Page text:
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New York physicians get prison time over $100 million Medicare fraud

Staten Island physicians, Yonkers internist took thousands in cash kickbacks in return for sending blood samples to New Jersey lab, the DOJ says.

Beth Jones Sanborn, Managing Editor

Three New York doctors will each serve more than two years in prison for taking bribes as part of an extensive and years-long test referral scheme operated by Biodiagnostic Laboratory Services of Parsippany, New Jersey and various personnel, the Department of Justice announced.

George Roussis and Nicholas Roussis of Staten Island, New York were sentenced to 37 and 24 months in prison, respectively. Ricky J. Sayegh of Scarsdale, New York will serve two and a half years in prison. All three pleaded guilty to charges of accepting bribes in violation of the Federal Travel Act.

[Also: Running list of notable 2017 healthcare frauds]

Pediatrician George Roussis and brother Nicholas Roussis, an obstetrician-gynecologist, who had Staten Island, admitted to accepting roughly $175,000 in cash payments from BLS employees and associates from October 2010 to April 2013. BLS rewarded the brothers at their request by paying for strip club trips, including personal performances and even engaging in sex acts with George and Nicholas Roussis. The brothers in turn referred their patients' blood specimens to BLS, generating more than $1.7 million in total lab business for BLS, the DOJ said.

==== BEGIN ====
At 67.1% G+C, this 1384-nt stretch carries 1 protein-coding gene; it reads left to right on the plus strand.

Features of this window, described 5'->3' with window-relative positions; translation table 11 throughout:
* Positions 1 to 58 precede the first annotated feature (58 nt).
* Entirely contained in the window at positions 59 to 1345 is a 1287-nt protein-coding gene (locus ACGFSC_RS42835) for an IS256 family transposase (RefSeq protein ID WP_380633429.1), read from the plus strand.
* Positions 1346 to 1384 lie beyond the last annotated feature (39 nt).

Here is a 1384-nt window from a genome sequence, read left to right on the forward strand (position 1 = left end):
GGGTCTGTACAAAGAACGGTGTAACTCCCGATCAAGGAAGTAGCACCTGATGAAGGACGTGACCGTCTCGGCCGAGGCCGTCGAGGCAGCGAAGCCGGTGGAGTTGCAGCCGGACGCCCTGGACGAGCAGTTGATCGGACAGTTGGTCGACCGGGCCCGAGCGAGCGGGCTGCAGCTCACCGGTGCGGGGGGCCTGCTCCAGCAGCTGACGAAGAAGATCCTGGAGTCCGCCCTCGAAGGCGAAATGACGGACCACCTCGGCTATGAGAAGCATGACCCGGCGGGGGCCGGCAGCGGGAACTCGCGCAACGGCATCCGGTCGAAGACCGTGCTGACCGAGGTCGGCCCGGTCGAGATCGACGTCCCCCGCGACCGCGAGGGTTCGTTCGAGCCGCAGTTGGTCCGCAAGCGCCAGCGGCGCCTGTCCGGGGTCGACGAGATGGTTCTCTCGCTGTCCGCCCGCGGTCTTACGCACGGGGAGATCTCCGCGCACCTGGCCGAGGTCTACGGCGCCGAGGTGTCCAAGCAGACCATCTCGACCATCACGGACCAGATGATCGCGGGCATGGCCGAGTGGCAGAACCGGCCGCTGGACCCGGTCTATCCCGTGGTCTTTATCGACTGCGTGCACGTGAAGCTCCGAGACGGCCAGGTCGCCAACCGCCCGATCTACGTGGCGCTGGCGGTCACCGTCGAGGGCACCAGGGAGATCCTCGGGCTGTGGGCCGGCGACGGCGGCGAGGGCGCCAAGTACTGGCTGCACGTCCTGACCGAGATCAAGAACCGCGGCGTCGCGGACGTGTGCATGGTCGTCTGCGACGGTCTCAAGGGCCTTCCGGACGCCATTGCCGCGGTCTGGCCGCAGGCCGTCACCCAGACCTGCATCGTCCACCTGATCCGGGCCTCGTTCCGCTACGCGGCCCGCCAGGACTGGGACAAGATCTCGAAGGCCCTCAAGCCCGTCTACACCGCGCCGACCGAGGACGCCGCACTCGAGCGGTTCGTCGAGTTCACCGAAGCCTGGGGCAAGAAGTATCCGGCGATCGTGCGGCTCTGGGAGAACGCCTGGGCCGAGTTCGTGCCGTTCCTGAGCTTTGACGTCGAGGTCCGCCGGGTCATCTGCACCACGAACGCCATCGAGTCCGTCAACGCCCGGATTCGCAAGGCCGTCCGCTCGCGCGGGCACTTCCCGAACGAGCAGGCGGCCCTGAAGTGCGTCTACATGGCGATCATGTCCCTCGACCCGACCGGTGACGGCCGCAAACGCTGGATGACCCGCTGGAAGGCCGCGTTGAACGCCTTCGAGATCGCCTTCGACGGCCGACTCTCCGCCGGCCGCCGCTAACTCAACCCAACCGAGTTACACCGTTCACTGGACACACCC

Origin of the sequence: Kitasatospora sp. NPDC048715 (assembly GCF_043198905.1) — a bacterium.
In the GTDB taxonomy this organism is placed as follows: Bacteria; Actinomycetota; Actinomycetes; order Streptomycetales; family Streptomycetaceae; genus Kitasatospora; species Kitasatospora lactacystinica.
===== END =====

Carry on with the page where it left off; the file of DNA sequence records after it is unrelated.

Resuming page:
Sayegh practiced in Yonkers, New York as an internal medicine physician. From February 2010 through April 2013, he admitted to having received bribes totaling approximately $400,000 from BLS employees and associates in exchange for referring blood specimens from his patients to BLS. Sayegh's referrals generated more than $1.4 million in lab business for BLS, according to the DOJ.

The investigation has so far yielded 50 convictions, including 36 physicians. The bribery scheme involved millions of dollars in bribes and more than $100 million in payments to BLS from Medicare and various private payers.

"It is believed to be the largest number of medical professionals ever prosecuted in a bribery case," the DOJ said.

Twitter: @BethJSanborn
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